Great art deserves to be seen.
I mean all kinds of art. From prose to poetry to paintings to plays, these things must be experienced, appreciated, and felt. Creative work deserves an audience. Art cries out to move someone and the better it is the louder it cries.
Many things can never be experienced again. The original performance of Hamlet at the Globe theater, the Colossus of Rhodes, and the missing paintings of DaVinci have been lost to the mists of time. Other things are ephemeral; used and then discarded. The BBC production of The Caves of Steel from 1964, for example, was shown and then erased. As far as anyone knows it no longer exists. Imagine Michaelangelo’s David as an ice sculpture.
Still, the sheer amount of stuff that deserves to be seen to which we could call attention must be mindboggling. It’s probably being produced faster than it could be consumed. Getting it all out there is likely an impossibility; that isn’t a reason not to try.
And so, we come to the point. A body of work that deserves to be seen exists in my little corner of the universe. This small part of the unfathomable mass of art-worth-seeing is a piece I can do something about.
The gentleman pictured below is my grandfather, Joseph Franké.
He was a nationally known pen-and-ink illustrator whose work appeared in Boy’s Life, Women’s World, Blue Book, Red Book, and more. He illustrated significant novels like When Worlds Collide, by Phillip Wylie and Edwin Balmer, Why Didn’t They Ask Evans by Agatha Christie, and The Thin Man by Dashiell Hammett when each originally appeared in Blue or Red Book. According to a newspaper account of his memorial service, he was “considered by many art critics the finest in his field”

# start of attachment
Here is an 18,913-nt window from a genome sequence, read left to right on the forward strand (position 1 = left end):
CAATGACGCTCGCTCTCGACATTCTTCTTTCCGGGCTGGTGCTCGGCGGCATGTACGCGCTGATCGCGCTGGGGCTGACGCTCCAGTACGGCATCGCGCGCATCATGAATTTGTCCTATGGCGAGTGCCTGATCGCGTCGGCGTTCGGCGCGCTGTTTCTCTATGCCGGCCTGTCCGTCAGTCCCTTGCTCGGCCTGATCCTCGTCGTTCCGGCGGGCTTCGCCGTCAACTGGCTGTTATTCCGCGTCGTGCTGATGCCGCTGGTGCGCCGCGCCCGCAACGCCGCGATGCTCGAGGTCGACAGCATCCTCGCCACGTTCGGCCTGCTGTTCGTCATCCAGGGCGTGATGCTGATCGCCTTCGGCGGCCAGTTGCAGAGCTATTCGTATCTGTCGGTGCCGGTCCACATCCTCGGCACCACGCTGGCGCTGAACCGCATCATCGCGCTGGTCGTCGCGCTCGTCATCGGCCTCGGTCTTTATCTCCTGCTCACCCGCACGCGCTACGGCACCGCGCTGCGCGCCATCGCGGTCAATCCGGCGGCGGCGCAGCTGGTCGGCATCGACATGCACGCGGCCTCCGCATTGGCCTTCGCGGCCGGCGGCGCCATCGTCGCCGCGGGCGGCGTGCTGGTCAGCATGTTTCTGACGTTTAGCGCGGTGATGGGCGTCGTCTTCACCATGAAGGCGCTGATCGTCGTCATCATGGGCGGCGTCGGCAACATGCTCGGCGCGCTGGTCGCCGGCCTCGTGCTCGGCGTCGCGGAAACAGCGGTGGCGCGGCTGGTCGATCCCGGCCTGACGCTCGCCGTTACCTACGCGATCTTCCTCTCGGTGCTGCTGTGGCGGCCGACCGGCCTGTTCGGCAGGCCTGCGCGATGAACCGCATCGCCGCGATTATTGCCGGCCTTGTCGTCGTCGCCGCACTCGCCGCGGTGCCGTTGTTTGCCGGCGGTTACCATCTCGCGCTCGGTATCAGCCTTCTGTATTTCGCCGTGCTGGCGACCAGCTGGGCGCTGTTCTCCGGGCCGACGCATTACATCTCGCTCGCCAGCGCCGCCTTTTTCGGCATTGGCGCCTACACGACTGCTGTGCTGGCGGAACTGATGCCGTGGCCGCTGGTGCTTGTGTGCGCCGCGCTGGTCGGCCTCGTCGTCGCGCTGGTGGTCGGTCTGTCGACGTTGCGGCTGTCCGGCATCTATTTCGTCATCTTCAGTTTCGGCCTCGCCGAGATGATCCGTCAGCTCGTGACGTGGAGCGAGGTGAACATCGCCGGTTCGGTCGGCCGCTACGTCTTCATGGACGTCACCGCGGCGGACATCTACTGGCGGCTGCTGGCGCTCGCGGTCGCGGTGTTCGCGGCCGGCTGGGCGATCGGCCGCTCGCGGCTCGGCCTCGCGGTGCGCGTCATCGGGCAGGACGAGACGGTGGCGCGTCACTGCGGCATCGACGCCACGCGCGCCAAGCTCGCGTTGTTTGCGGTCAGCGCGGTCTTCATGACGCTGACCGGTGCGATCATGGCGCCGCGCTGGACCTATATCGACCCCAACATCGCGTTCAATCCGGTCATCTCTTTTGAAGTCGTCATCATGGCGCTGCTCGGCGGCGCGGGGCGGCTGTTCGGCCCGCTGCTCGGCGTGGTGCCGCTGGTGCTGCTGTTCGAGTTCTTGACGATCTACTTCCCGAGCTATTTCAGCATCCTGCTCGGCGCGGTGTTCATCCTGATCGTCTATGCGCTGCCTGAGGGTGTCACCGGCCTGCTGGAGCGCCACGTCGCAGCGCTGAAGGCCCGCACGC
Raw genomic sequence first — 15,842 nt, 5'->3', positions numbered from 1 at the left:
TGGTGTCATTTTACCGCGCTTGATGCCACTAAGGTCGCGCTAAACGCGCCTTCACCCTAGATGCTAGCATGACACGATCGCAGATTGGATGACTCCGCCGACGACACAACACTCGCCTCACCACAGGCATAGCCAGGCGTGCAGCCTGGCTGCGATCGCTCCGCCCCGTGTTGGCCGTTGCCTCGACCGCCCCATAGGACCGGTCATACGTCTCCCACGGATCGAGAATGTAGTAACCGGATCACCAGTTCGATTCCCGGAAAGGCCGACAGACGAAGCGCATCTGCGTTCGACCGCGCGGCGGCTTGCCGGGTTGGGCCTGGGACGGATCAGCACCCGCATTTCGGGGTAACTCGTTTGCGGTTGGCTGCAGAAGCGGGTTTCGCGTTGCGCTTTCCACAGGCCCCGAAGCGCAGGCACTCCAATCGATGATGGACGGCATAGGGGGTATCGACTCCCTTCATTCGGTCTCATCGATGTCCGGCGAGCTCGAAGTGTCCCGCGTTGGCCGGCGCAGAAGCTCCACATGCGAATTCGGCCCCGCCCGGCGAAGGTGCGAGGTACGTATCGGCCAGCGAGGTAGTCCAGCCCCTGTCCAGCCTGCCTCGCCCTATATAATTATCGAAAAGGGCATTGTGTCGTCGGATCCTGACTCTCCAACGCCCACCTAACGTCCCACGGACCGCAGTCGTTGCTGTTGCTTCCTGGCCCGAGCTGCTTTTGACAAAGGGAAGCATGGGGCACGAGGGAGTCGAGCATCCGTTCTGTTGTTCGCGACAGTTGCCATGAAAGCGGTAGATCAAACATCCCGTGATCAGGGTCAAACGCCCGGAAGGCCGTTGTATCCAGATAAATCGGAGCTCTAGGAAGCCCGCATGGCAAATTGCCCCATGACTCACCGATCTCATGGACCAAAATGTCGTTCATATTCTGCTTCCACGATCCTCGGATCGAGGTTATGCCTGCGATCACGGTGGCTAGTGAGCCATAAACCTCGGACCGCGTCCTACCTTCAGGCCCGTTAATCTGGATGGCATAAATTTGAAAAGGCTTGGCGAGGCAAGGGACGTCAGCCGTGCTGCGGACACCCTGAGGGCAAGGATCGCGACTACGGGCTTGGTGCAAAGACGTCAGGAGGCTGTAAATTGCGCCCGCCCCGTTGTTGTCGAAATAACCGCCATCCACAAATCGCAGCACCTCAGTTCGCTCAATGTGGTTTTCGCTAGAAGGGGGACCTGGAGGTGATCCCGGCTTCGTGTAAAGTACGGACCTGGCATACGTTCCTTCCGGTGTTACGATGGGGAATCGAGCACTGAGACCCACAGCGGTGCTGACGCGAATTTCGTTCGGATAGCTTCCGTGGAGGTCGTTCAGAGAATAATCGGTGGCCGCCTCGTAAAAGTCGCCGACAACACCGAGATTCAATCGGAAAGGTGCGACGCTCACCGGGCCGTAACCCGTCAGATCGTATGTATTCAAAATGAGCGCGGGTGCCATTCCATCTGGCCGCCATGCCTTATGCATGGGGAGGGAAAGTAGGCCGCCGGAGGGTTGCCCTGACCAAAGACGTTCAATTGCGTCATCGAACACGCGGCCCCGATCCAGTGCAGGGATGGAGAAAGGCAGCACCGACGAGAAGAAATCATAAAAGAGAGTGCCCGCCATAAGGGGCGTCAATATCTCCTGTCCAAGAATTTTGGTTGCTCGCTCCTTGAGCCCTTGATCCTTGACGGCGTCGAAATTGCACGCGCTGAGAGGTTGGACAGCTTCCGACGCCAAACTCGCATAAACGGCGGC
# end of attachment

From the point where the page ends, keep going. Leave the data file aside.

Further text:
The point of this website is to put his work somewhere it can be found, seen, and enjoyed. There’s an excellent biography that can be found at A Field Guide to Wild American Pulp Artists. I wish I could remember more stories about my grandfather but sadly, he passed away about 30 years before I was born. I remember the story that David Saunders relates in that bio where he would leave in the morning with paintings to sell and return, having sold them, with candy for his children. I recall stories about building his studio attached to the back of the house and about the jubilation that followed getting a contract from Red Book Magazine to be the regular illustrator of their novels. My mom loved a story involving a litter of kittens; her dad baptized each one with a drop of something from the liquor cabinet, awarding each with an appropriate name. Growing up we had two cats, each named Wooski, in honor of the Whisky from that story. Mostly I remember the admiration that the family felt for his legacy. That admiration has been passed on to me.
And, so, here we have it: a website dedicated to the art and legacy of Joseph Franké. I hope you’ll enjoy it.